Rule out of variant CJD as the cause of death of a Virginia resident
Recently, the National Prion Disease Pathology Surveillance Center (NPDPSC) ruled out the presence of variant CJD (vCJD) as the cause of death of a young Virginia woman who died earlier this year. Although this suspected case received international media attention, NPDPSC determined that the cause of death was not due to vCJD.
As of June 2008, the total number of vCJD cases identified in residents of the United States is three; all of which were epidemiologically linked to likely exposures to cattle products contaminated with bovine spongiform encephalopathy (BSE, commonly known as “mad cow disease”)while residing in the United Kingdom (2 cases) or Saudi Arabia (1 case).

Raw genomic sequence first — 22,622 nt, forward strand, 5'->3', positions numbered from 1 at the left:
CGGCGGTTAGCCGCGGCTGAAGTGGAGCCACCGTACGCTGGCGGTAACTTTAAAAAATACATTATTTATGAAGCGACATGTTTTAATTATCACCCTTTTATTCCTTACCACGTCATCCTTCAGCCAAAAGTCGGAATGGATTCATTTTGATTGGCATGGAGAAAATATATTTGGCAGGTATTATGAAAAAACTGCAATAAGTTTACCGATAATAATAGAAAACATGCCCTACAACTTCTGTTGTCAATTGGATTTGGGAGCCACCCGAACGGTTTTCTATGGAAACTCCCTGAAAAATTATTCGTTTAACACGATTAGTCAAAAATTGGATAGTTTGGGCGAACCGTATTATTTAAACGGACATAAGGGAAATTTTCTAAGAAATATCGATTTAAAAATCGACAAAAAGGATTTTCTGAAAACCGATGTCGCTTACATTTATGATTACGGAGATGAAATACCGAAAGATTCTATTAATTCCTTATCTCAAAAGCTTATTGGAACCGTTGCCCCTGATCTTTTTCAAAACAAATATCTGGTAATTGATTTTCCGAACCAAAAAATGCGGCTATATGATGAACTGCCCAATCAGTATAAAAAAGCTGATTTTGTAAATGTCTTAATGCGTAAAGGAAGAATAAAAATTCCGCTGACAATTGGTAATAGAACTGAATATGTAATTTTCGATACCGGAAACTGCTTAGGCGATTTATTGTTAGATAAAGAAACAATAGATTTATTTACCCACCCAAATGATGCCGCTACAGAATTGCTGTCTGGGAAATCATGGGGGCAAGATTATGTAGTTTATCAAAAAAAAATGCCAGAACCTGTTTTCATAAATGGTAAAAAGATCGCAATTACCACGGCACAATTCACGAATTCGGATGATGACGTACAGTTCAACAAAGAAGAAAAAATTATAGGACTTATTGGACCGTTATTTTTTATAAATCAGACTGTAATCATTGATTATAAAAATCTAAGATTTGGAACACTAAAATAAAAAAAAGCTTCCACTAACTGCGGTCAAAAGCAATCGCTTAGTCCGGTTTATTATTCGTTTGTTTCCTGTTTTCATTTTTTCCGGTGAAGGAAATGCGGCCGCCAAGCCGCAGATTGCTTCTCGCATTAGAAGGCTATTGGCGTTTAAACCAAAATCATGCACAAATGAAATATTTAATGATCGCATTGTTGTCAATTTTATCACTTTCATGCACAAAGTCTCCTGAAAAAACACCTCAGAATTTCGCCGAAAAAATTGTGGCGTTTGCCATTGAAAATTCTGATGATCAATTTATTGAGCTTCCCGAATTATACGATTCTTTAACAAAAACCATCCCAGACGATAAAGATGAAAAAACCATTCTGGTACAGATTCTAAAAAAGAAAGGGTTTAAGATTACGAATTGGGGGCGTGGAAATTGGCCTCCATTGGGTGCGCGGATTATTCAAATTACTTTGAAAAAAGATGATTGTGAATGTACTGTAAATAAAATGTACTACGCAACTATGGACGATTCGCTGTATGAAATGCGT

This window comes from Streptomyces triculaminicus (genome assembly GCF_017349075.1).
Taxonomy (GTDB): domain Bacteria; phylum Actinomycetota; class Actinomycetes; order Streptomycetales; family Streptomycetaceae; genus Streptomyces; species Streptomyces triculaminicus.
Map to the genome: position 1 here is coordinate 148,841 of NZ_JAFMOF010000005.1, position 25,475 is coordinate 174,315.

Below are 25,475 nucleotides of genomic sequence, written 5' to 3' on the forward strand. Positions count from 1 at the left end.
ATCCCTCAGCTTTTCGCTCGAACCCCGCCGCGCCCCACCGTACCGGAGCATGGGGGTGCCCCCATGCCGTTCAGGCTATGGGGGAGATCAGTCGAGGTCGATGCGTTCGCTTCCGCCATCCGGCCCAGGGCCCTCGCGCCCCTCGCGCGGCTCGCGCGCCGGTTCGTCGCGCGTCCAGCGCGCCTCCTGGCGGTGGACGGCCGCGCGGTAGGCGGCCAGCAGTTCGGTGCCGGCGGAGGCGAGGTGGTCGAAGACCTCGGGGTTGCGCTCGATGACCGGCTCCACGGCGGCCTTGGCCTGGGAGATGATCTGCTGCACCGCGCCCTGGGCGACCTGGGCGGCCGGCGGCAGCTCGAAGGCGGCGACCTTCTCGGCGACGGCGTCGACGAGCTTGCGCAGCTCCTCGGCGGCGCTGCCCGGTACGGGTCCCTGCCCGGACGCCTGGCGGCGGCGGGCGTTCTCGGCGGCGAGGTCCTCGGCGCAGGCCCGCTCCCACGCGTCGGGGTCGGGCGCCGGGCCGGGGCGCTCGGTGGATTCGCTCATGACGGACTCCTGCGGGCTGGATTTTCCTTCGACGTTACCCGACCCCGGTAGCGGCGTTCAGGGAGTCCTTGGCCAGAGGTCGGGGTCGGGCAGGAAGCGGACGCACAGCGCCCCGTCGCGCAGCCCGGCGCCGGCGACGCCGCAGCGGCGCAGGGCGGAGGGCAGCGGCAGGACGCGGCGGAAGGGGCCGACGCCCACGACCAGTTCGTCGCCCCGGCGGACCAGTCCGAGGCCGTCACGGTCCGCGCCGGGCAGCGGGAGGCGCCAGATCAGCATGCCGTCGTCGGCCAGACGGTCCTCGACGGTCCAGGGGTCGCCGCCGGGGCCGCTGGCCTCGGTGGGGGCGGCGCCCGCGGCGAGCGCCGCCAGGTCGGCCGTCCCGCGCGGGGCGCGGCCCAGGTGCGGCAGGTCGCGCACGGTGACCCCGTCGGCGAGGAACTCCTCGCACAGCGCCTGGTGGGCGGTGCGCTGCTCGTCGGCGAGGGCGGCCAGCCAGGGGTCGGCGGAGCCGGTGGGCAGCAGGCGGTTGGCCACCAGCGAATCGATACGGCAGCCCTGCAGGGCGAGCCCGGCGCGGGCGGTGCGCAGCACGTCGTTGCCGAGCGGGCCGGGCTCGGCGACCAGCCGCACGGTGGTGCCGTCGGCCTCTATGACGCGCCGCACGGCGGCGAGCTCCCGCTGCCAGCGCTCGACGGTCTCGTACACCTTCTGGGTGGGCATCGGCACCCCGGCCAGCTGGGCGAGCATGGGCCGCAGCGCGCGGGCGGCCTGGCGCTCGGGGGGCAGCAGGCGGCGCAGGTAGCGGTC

The NPDPSC was established by the Centers for Disease Control and Prevention in collaboration with the American Association of Neuropathologists for the purpose of enhancing national surveillance of human prion diseases such as classic CJD and vCJD. US physicians are encouraged to utilize the diagnostic services of the NPDPSC to confirm all clinically suspected and diagnosed cases of CJD and vCJD. For additional information about the NPDPSC and how to submit diagnostic specimens, consult www.CJDSurveillance.com.